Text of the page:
From living on the street to working in a trade
Thousands of Ghanaian girls flee to urban hubs for work and end up on the streets, but CCFC is affecting change
By William Anim-Dankwa, CCFC communications manager, Ghana
Salamatu sits turning the handle of a manual sewing machine. She slides the cloth purposefully through her fingers — her confidence in crafting clothes for schoolgirls is growing. It has a special meaning, as the teen passed up the chance to complete school when she joined the bandwagon of girls who troop to urban centres to be “head porters” or kayayei.
A 2011 study by the People’s Dialogue and Ghana Federation of Urban Poor puts the number of kayayei at approximately 15,000, the majority of whom are drawn from the country’s north. They leave for similar reasons. “Things were difficult at home, there was not enough food, there was no money, and we were just hanging around. So when the girls from the cities came with their flashy clothes, I could not resist the temptation of joining them to work for money,” recollects Salamatu. She makes a confession: “The work did not turn out the way I anticipated.”
That work involves carrying goods for shoppers in the market for a fee. The loads are usually heavy, and the shoppers pay what they want, often cheating the porters who are between nine and 18 years old.
In the evenings the girls don’t have anywhere to go. They sleep in front of shops and anywhere they can find — even on cardboard boxes, exposed to the elements and vulnerable to abuse from boys and men. They pay to bathe, to go to the bathroom and for protection from gangs. Some are raped, some become pregnant.
In 1996, this information prompted Christian Children’s Fund of Canada (CCFC) to intervene, opening an office in the north to tackle the problem. Since then, CCFC has created school infrastructure, provided training for teachers and taught community members about the importance of sending their children to school.
Skills-training centres have also opened in five key communities, providing instruction in dressmaking, hairdressing and cooking for girls. Initially, many former kayayei were set up and repatriated back to their communities, but some drifted back to the cities.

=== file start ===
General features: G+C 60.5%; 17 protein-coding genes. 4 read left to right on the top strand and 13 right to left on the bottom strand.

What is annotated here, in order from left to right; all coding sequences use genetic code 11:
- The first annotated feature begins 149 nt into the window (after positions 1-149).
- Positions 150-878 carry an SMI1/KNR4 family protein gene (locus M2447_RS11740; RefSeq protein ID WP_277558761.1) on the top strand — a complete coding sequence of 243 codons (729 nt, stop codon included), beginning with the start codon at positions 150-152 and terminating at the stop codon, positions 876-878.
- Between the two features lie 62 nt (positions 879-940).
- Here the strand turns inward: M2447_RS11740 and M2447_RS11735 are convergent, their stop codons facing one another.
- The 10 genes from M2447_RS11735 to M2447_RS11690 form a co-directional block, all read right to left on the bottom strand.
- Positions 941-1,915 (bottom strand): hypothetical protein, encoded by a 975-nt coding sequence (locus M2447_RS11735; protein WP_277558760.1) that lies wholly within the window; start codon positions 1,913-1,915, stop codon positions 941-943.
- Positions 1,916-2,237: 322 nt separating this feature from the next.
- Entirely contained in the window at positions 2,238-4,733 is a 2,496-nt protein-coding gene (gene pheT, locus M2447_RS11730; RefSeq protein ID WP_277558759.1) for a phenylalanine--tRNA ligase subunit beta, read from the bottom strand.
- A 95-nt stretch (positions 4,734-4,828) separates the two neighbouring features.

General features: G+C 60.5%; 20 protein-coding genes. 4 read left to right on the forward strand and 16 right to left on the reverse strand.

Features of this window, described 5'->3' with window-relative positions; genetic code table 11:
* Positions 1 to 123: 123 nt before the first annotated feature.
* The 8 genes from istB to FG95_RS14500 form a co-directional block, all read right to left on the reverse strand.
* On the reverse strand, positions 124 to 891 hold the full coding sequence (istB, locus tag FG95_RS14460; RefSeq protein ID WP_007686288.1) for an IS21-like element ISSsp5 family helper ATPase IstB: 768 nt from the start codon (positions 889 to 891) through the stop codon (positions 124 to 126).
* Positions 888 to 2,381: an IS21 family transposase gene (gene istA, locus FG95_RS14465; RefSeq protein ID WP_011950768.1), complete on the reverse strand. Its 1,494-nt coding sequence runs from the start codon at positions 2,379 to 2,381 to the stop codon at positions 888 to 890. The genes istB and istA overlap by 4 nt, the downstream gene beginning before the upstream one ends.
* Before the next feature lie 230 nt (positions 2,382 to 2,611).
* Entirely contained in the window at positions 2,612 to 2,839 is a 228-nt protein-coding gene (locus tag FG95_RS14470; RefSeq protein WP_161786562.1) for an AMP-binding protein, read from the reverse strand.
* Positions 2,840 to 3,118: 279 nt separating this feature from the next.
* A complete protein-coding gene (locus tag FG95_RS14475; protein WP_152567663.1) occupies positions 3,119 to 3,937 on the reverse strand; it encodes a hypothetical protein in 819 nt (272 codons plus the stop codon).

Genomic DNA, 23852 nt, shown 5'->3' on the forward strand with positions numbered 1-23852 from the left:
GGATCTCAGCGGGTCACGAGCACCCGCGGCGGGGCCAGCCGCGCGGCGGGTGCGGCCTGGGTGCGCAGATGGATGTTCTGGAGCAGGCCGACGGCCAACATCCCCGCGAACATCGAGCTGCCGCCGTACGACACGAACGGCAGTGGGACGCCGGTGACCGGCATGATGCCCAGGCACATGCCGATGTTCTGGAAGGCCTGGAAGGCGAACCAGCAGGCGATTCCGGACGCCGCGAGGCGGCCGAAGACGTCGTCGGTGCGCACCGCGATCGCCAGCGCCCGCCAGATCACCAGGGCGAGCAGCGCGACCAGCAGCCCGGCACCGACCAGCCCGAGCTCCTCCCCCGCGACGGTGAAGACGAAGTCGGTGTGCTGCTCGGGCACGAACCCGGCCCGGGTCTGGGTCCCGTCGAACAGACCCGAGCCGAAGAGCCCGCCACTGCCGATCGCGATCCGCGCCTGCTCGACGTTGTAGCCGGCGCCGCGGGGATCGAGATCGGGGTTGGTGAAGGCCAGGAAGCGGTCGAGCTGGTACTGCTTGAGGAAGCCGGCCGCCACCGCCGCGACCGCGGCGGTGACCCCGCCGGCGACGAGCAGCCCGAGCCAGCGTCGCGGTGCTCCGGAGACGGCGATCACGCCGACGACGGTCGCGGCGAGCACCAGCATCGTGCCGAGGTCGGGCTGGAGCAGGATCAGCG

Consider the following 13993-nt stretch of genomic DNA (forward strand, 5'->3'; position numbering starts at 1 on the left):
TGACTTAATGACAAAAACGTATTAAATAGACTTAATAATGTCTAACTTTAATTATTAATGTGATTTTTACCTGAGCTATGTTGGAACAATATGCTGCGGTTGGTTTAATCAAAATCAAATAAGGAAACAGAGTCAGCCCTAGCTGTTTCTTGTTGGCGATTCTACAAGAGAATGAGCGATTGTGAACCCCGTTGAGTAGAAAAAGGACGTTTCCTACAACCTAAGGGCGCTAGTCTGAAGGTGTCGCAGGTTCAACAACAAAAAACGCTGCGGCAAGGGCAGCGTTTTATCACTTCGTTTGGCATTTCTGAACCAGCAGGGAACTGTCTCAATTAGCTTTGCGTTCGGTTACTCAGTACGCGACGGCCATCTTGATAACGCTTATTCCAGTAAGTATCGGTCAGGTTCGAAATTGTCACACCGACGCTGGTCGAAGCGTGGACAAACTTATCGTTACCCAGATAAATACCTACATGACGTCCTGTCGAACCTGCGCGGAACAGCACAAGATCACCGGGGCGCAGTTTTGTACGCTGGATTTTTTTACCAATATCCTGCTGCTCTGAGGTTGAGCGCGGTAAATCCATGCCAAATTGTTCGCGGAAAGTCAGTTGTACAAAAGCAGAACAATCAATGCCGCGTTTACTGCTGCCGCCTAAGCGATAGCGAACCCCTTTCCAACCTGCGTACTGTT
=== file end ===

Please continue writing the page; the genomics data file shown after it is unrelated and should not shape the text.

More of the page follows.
Today, the skills-training centres are drawing young porters home. Salamatu apprenticed with 16 girls at one such centre in Yong. And, CCFC has worked with Global Affairs Canada to lead more than 200 youth, including 120 girls, in a 12-week life skills-training session, so they can take care of themselves without having to move away from home. “The skills-training centre not only keeps the girls from going for the kayayo, it also prevents them from early marriages and pregnancies,” says Adam Baba, a local assemblyman.
Change is underway. None of the girls from Yong left for kayayo last year — that’s down from a high of approximately 30 girls leaving each year for the past five years.
The outlook is promising for Salamatu and her peers.
About Christian Children's Fund of Canada:
Christian Children's Fund of Canada (CCFC) is a child-focused international development organization and a member of ChildFund Alliance. For more than 50 years, CCFC has been helping children and families of all faiths move from poverty to self-reliance. CCFC supports children and communities in Burkina Faso, Ethiopia, Ghana, India, Nicaragua and Paraguay. Currently, CCFC has almost 50,000 children sponsored, benefiting nearly 400,000 people around the world.